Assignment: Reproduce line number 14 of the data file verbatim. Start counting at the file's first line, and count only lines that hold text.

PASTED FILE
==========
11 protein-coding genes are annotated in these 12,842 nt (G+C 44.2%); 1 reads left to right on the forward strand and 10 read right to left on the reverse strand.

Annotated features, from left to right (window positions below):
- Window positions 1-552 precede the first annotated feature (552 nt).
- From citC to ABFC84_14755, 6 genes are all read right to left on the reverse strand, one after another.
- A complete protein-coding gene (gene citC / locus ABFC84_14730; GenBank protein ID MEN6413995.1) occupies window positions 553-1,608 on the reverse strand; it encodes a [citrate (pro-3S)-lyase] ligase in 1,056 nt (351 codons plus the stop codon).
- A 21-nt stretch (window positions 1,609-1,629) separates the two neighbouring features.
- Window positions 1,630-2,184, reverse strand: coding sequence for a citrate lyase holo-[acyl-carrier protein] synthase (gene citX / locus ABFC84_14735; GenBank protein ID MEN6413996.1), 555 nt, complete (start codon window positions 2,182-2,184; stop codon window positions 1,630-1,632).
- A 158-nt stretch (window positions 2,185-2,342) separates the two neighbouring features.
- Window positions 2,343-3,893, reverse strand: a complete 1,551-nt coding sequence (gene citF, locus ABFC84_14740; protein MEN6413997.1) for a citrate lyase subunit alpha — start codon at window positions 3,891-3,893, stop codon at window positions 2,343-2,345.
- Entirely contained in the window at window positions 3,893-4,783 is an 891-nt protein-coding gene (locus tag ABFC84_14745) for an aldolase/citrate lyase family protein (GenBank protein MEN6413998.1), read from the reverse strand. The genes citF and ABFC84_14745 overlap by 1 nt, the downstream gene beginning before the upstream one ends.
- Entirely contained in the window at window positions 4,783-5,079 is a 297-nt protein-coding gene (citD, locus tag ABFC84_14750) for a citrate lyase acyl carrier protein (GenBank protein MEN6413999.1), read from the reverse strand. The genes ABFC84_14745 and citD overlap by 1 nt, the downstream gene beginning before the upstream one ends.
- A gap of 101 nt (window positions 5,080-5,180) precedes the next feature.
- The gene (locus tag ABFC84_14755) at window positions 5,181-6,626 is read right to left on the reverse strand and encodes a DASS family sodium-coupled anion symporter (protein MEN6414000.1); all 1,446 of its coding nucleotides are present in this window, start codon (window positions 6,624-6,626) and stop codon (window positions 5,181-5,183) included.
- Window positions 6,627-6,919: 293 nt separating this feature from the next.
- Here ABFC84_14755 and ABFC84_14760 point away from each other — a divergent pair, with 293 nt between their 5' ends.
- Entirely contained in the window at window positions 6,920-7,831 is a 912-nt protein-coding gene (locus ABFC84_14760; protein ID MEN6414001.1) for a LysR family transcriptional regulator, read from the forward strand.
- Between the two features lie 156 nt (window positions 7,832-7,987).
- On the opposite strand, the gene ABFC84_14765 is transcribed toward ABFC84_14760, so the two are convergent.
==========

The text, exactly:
- Window positions 6,627-6,919: 293 nt separating this feature from the next.